I have some questions regarding sprint training.
First some background:
I am a long-time competitive cyclist. I’ve been using TR Since 2014 and am extremely happy with it. I took up cross country mountain biking at the age of 40 (3 years ago) and realized I needed to do more (any!) strength training. I didn’t want to rehash my high school football weight routine — bench press, squat, deadlift — because it hasn’t kept my interest. In last year’s Ask a Cycling Coach podcast with Kelly Starrett, he recommended kettlebells and suggested Pavel Tsatsouline’s Strong First as a good resource. I have been working through the their Simple and Sinister plan since last October. It consists of kettlebell swings and Turkish getups. The kettlebell swing seems to be very much in line with Lee McCormack’s row/anti-row focus for mountain biking. The getup is excellent for core strength and shoulder resilience. I have been amazed at the results so far. I am about a month away from the “simple” standard - 100 one arm swings and 10 getups with a 32kg ‘bell. This year my race weight is 65kg/143lbs and I’ve only gained about 1-2 pounds body weight over last year. FTP was 305w - on par with the last 3 years. I’m stronger overall than at any other time in my life, and am almost never sore. On Coach Chad’s recommendation, I space the strength workouts as far as I can from my TR workouts and they have not adversely effected my rides.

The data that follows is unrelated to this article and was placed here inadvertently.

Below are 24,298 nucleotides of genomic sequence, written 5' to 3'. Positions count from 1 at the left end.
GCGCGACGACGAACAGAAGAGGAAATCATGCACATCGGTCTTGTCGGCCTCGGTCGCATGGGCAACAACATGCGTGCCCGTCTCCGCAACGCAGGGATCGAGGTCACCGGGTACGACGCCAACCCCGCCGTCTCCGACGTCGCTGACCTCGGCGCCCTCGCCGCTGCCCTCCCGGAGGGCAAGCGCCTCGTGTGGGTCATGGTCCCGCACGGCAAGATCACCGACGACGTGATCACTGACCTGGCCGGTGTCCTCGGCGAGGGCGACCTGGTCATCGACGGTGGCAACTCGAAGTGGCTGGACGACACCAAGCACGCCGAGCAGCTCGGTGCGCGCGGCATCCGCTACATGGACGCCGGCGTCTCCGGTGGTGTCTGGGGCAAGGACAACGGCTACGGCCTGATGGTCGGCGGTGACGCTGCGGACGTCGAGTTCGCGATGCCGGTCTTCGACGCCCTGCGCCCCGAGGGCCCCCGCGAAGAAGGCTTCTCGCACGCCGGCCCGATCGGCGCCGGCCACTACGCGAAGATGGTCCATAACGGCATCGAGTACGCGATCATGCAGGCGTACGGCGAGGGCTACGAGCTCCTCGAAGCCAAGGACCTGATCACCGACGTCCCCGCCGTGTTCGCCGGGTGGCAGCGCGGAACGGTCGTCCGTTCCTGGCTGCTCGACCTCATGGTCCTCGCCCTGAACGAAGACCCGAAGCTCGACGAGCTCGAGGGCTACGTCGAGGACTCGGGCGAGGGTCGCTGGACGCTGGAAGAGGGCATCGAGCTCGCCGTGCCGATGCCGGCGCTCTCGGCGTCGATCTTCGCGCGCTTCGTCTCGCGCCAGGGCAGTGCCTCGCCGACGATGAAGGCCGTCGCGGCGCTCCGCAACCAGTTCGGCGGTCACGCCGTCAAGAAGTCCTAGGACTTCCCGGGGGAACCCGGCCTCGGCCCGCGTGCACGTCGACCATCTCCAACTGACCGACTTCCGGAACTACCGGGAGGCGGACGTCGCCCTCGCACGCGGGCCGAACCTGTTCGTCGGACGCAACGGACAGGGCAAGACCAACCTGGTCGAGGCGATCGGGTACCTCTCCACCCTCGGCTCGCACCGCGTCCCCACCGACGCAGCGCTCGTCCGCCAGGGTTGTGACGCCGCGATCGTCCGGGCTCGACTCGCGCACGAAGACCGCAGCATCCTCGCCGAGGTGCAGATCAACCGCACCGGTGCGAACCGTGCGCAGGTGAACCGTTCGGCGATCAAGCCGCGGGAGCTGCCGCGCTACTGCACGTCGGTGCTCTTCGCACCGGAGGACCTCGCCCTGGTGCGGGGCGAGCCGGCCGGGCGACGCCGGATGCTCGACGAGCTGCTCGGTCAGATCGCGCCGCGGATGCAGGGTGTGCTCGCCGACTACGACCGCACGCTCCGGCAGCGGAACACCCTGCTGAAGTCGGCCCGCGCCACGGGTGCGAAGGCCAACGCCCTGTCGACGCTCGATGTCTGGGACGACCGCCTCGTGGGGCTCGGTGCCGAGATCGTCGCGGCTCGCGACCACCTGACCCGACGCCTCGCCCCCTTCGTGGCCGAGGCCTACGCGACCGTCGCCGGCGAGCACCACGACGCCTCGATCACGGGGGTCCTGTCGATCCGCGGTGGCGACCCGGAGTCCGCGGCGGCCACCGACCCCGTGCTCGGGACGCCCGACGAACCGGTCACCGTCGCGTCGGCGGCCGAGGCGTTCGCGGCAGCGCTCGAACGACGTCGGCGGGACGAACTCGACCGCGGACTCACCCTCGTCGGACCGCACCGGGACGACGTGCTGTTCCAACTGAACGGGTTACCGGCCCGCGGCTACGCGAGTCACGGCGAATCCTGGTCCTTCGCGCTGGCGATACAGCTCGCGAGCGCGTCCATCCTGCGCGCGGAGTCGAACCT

Given the success with Simple and Sinister, I plan to move to the snatch version of the “Quick and the Dead” (Q&D) protocol when I get into next year’s race season/specialty phase. In a nutshell, Q&D involves very high power reps for very short durations and ample rest. It does so by increasing the number and size of mitochondria. Pavel calls the training “anti-glycolytic”. (Here are some articles for reference. https://www.strongfirst.com/quick-dead-vs-strong-endurance/ and https://www.strongfirst.com/understanding-why-less-is-more-with-anti-glycolytic-training/ . Strong First also has a seminar called Strong Endurance which purports to have programs aimed at endurance athletes. I have not attended, as the seminars cost around $900.) My goal would be improved high intensity power with a reduction in overall stress, especially in the specialty phase.
The anti-glycolytic training seems like it could be adapted to sprint training on a bike, rather than just strength training. A workout following the anti-glycolytic protocol might look like
2 to 5 sets of [4x(10 seconds at > 250% FTP, 20 second rest) followed by 2:20 rest]
This workout design is very specific to metabolism involving draining the CP system and maximizing AMP production to stimulate mitochondrial growth, while minimizing glycolysis. (That’s my summary. The first article linked above has more detail.) Q&D improves power, but is also supposed to increase endurance.
I remember Coach Chad discussing sprint training on the podcast (last winter?) so I looked for some sprint workouts which were similar to the one I just described. Black Giant, Cockscomb, Gardiner, Tyndall, etc are similar, but they tend more toward 15-30 second efforts with less rest and lower power.
This brings me back to the questions.
- Have you run across “anti-glycolytic” training as it pertains to endurance sports?
- If so, are they an effective addition or substitution in a well rounded training program, such as the build-base-specialty plan?
- If no to the above, can you give an explanation for the metabolic processes in the current sprint workouts - 15-30 seconds at around 130%? I’m guessing they are just an “easier” VO2max workout, like Spanish Needle.